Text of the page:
“It's a terrible thing, I think, in life to wait until you're ready. I have this feeling now that actually no one is ever ready to do anything. There is almost no such thing as ready. There is only now. And you may as well do it now. Generally speaking, now is as good a time as any.” ― Hugh Laurie
Wouldn’t you agree?
This whole notion of scarcity of time can stem from a sense of not doing your soul's work, your truth, honouring and owning that, sharing what authentically moves you with those you love and with steadfast and new audiences that you have yet to engage with, whom you will empower and move with your work. That being said, time can quicken when in the zone of channelling your talents and time, but the rewards somehow blend together to hold you to your higher power and elevate your resolve to invest in yourself, to move your feet, inspiration and career forward, and apply for the next opportunity that you deem fit for your own very personal evolution.
I implore you to stick to your guns and get out there and take yourself on an artist date as often as you can! Try a new hobby, craft or art form, medium, class, or delve even deeper into your passion and madly pursue it. Why not? It’s far better than the alternative.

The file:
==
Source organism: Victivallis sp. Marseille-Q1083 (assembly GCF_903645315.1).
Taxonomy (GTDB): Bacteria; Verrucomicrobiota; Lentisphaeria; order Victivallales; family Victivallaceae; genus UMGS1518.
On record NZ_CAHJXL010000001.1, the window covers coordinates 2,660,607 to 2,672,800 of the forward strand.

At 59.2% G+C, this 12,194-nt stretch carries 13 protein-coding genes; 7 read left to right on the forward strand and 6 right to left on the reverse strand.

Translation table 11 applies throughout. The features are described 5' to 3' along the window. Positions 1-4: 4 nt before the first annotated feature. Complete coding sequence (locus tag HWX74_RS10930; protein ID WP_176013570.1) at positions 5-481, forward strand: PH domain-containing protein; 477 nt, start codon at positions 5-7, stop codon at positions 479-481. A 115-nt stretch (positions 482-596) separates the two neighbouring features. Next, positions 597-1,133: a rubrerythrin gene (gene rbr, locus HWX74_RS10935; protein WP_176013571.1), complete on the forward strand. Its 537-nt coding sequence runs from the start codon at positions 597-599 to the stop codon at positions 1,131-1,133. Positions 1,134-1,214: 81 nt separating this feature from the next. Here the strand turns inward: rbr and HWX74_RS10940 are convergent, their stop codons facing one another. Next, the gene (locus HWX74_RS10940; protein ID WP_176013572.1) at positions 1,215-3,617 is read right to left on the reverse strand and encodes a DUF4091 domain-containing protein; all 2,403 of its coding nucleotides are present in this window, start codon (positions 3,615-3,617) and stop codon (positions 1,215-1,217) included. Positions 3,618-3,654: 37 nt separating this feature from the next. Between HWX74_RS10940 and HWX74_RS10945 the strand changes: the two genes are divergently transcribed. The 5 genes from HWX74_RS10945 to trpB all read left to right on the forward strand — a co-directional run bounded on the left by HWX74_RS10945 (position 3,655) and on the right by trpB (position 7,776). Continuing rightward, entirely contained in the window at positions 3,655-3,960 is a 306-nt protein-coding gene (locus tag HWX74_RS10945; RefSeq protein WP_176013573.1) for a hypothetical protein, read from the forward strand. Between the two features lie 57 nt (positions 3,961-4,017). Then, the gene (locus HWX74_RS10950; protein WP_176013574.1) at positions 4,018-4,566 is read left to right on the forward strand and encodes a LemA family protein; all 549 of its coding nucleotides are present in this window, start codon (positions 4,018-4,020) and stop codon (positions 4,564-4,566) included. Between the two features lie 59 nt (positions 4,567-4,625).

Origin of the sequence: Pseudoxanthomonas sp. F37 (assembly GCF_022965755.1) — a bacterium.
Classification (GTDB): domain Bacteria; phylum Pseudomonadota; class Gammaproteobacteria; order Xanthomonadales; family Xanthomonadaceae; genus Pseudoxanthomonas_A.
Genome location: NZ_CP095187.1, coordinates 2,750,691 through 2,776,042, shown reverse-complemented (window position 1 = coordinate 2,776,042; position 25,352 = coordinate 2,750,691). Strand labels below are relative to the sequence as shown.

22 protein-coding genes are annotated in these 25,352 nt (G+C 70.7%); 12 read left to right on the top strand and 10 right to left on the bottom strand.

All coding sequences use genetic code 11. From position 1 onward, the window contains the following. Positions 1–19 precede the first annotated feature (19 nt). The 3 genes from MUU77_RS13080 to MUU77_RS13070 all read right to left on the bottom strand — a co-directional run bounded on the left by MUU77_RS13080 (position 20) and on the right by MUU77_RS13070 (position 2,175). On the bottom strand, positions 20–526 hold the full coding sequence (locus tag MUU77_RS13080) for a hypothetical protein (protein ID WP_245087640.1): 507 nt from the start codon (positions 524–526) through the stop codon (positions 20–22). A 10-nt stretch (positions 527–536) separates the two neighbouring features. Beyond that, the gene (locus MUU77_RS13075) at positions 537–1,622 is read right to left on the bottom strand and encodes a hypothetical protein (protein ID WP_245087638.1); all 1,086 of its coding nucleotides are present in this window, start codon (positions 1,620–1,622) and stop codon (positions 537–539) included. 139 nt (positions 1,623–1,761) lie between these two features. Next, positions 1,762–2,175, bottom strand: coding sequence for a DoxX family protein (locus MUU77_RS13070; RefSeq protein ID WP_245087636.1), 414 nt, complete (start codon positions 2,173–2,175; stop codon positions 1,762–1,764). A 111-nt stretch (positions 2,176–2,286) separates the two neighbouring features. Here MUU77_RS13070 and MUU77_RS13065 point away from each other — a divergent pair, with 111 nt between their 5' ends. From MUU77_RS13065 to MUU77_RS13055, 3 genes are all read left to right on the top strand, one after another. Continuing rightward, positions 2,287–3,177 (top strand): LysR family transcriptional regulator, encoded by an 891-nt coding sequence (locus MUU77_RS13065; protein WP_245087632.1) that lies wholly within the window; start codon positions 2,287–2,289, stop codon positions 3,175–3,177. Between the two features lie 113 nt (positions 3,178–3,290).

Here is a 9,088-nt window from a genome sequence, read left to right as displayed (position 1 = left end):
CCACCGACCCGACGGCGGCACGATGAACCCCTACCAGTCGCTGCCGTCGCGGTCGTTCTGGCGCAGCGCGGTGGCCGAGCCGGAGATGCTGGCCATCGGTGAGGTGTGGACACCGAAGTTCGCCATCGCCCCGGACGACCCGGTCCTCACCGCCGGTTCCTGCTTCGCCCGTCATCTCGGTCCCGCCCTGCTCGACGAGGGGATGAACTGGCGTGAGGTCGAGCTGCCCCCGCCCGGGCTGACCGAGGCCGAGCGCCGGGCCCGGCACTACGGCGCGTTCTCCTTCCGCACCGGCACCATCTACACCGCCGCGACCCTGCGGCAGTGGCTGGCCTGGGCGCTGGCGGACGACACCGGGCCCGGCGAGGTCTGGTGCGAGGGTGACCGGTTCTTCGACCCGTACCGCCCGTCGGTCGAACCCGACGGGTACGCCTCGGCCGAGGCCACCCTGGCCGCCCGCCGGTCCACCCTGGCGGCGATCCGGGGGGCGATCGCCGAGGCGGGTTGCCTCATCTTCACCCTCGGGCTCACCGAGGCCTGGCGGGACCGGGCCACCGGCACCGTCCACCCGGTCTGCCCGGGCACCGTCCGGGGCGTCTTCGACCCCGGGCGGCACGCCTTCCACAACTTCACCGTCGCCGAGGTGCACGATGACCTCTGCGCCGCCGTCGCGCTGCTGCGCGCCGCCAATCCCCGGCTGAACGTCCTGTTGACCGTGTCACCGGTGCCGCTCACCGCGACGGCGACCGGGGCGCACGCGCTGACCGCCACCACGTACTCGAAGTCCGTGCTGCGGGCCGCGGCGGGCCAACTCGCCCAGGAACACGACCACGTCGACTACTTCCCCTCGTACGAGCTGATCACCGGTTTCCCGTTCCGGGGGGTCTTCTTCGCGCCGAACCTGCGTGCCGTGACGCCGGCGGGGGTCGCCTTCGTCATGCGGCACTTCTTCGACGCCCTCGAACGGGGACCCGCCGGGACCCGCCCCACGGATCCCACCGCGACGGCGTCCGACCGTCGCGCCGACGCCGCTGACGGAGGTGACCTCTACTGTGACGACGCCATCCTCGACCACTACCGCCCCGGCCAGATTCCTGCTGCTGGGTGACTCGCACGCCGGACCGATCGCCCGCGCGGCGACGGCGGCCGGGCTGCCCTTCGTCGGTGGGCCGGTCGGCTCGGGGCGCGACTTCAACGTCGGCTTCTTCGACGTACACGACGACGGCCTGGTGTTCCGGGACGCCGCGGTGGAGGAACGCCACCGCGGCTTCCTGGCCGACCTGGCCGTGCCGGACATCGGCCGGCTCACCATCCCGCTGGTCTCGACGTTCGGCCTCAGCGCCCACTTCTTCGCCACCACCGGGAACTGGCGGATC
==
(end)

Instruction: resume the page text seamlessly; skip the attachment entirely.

Hope to see you at the Pop-Up event lunchtime 12-2 p.m. at Robson Square Wednesday, September 26th or out at the Culture Days Hub where I’ll be your emcee Friday, September 28 from 2-7:30 p.m., then 7:30-8 p.m. I will perform “Mandy Rushton’s Pop-Culture Cabaret and Sing-a-Long. I also take the stage Saturday, September 29, at the same time, 7:30 p.m.-8 p.m.
Now get out there and do your thing, do it well, and don’t give up on yourself, nor the pursuit of showing up authentically in your life. Live it out well!
Mandy Rushton, a born performer, raised in BC and currently based in Vancouver, is a multi-talented, triple threat. She is a dynamic character actor, having graced a multitude of stages, performing vaudeville in Dawson City, Yukon, musical theatre across Canada and the States, including the PNE and Canada's Wonderland, animation in Cancun, and hundreds of venues in between. You can catch her voice next in the upcoming feature film: CARGO where she had a blast voicing characters, keeping the director and producers in stitches. Mandy has used her skills to transform into a VIP hospitality entertainer. In years past she’s served as an emcee/singer/host for corporate events, high profile charity galas/product launches and special event/fundraisers, raising hundreds of thousands of dollars for worthy causes. A highlight of her career was the opportunity to perform for the consulate of the Netherlands and 800+ Holocaust survivors at the first ever WWll conference in North York, Toronto. Mandy spellbinds the young and young at heart, sharing the magic of intimate stories with her audience. A bonafide torch singer and lover of The Great American Songbook, this balladeer has found time to produce and star in her own one-woman cabaret acts. There’s no limit to what she can or will do next!